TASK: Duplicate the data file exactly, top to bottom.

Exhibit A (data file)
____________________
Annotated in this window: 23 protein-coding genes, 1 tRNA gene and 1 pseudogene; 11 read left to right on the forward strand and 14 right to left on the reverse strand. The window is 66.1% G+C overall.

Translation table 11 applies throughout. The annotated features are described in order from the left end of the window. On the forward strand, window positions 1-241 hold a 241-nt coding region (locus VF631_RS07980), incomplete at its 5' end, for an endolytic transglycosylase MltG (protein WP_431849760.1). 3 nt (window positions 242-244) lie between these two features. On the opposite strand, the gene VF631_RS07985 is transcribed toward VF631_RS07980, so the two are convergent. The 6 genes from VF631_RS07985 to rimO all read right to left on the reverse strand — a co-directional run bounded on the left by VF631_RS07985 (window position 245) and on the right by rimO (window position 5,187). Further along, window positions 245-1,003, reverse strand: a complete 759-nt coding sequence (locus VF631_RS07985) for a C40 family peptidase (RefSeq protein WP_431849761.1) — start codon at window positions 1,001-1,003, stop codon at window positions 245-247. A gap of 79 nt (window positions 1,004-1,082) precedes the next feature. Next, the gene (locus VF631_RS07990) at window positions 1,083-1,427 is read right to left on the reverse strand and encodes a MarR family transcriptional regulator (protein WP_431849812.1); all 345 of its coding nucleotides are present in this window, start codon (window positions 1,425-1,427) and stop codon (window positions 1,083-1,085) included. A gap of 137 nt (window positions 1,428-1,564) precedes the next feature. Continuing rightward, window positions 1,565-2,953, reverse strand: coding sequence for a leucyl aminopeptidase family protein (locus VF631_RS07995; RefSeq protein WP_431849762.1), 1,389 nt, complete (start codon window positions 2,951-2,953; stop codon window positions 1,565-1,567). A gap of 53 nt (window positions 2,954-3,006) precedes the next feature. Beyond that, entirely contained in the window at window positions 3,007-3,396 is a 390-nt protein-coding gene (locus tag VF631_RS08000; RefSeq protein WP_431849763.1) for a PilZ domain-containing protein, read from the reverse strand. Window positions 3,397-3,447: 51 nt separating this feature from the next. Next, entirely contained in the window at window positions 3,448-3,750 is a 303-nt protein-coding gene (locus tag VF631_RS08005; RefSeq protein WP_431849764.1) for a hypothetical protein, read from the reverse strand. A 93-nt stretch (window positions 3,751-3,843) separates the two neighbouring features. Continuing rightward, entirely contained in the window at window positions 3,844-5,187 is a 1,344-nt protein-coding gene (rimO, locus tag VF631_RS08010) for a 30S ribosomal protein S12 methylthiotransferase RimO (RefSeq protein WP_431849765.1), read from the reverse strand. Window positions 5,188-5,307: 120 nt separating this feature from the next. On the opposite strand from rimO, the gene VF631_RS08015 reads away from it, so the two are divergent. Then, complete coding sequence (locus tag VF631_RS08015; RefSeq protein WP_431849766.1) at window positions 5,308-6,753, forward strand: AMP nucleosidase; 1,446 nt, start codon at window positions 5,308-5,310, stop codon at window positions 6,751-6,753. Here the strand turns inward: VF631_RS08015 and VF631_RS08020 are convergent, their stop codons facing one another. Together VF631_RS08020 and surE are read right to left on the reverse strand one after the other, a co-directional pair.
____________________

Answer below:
Annotated in this window: 23 protein-coding genes, 1 tRNA gene and 1 pseudogene; 11 read left to right on the forward strand and 14 right to left on the reverse strand. The window is 66.1% G+C overall.

Translation table 11 applies throughout. The annotated features are described in order from the left end of the window. On the forward strand, window positions 1-241 hold a 241-nt coding region (locus VF631_RS07980), incomplete at its 5' end, for an endolytic transglycosylase MltG (protein WP_431849760.1). 3 nt (window positions 242-244) lie between these two features. On the opposite strand, the gene VF631_RS07985 is transcribed toward VF631_RS07980, so the two are convergent. The 6 genes from VF631_RS07985 to rimO all read right to left on the reverse strand — a co-directional run bounded on the left by VF631_RS07985 (window position 245) and on the right by rimO (window position 5,187). Further along, window positions 245-1,003, reverse strand: a complete 759-nt coding sequence (locus VF631_RS07985) for a C40 family peptidase (RefSeq protein WP_431849761.1) — start codon at window positions 1,001-1,003, stop codon at window positions 245-247. A gap of 79 nt (window positions 1,004-1,082) precedes the next feature. Next, the gene (locus VF631_RS07990) at window positions 1,083-1,427 is read right to left on the reverse strand and encodes a MarR family transcriptional regulator (protein WP_431849812.1); all 345 of its coding nucleotides are present in this window, start codon (window positions 1,425-1,427) and stop codon (window positions 1,083-1,085) included. A gap of 137 nt (window positions 1,428-1,564) precedes the next feature. Continuing rightward, window positions 1,565-2,953, reverse strand: coding sequence for a leucyl aminopeptidase family protein (locus VF631_RS07995; RefSeq protein WP_431849762.1), 1,389 nt, complete (start codon window positions 2,951-2,953; stop codon window positions 1,565-1,567). A gap of 53 nt (window positions 2,954-3,006) precedes the next feature. Beyond that, entirely contained in the window at window positions 3,007-3,396 is a 390-nt protein-coding gene (locus tag VF631_RS08000; RefSeq protein WP_431849763.1) for a PilZ domain-containing protein, read from the reverse strand. Window positions 3,397-3,447: 51 nt separating this feature from the next. Next, entirely contained in the window at window positions 3,448-3,750 is a 303-nt protein-coding gene (locus tag VF631_RS08005; RefSeq protein WP_431849764.1) for a hypothetical protein, read from the reverse strand. A 93-nt stretch (window positions 3,751-3,843) separates the two neighbouring features. Continuing rightward, entirely contained in the window at window positions 3,844-5,187 is a 1,344-nt protein-coding gene (rimO, locus tag VF631_RS08010) for a 30S ribosomal protein S12 methylthiotransferase RimO (RefSeq protein WP_431849765.1), read from the reverse strand. Window positions 5,188-5,307: 120 nt separating this feature from the next. On the opposite strand from rimO, the gene VF631_RS08015 reads away from it, so the two are divergent. Then, complete coding sequence (locus tag VF631_RS08015; RefSeq protein WP_431849766.1) at window positions 5,308-6,753, forward strand: AMP nucleosidase; 1,446 nt, start codon at window positions 5,308-5,310, stop codon at window positions 6,751-6,753. Here the strand turns inward: VF631_RS08015 and VF631_RS08020 are convergent, their stop codons facing one another. Together VF631_RS08020 and surE are read right to left on the reverse strand one after the other, a co-directional pair.